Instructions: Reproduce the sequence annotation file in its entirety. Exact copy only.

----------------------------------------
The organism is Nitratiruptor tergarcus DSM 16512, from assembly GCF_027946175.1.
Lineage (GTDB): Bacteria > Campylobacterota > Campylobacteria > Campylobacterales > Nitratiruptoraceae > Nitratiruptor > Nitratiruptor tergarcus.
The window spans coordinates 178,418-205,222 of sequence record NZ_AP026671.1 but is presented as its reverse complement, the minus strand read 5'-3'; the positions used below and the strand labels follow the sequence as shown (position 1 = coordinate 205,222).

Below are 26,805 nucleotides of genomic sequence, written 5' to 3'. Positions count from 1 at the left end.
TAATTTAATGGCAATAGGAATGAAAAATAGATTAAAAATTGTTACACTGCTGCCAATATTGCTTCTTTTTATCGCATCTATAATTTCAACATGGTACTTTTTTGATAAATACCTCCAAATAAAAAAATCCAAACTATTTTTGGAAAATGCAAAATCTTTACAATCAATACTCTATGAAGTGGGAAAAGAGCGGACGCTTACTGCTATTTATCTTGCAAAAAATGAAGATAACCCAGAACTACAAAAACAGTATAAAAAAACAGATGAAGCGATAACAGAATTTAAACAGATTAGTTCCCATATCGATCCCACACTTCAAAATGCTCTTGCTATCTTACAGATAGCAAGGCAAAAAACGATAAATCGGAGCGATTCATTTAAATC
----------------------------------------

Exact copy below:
The organism is Nitratiruptor tergarcus DSM 16512, from assembly GCF_027946175.1.
Lineage (GTDB): Bacteria > Campylobacterota > Campylobacteria > Campylobacterales > Nitratiruptoraceae > Nitratiruptor > Nitratiruptor tergarcus.
The window spans coordinates 178,418-205,222 of sequence record NZ_AP026671.1 but is presented as its reverse complement, the minus strand read 5'-3'; the positions used below and the strand labels follow the sequence as shown (position 1 = coordinate 205,222).

Below are 26,805 nucleotides of genomic sequence, written 5' to 3'. Positions count from 1 at the left end.
TAATTTAATGGCAATAGGAATGAAAAATAGATTAAAAATTGTTACACTGCTGCCAATATTGCTTCTTTTTATCGCATCTATAATTTCAACATGGTACTTTTTTGATAAATACCTCCAAATAAAAAAATCCAAACTATTTTTGGAAAATGCAAAATCTTTACAATCAATACTCTATGAAGTGGGAAAAGAGCGGACGCTTACTGCTATTTATCTTGCAAAAAATGAAGATAACCCAGAACTACAAAAACAGTATAAAAAAACAGATGAAGCGATAACAGAATTTAAACAGATTAGTTCCCATATCGATCCCACACTTCAAAATGCTCTTGCTATCTTACAGATAGCAAGGCAAAAAACGATAAATCGGAGCGATTCATTTAAATC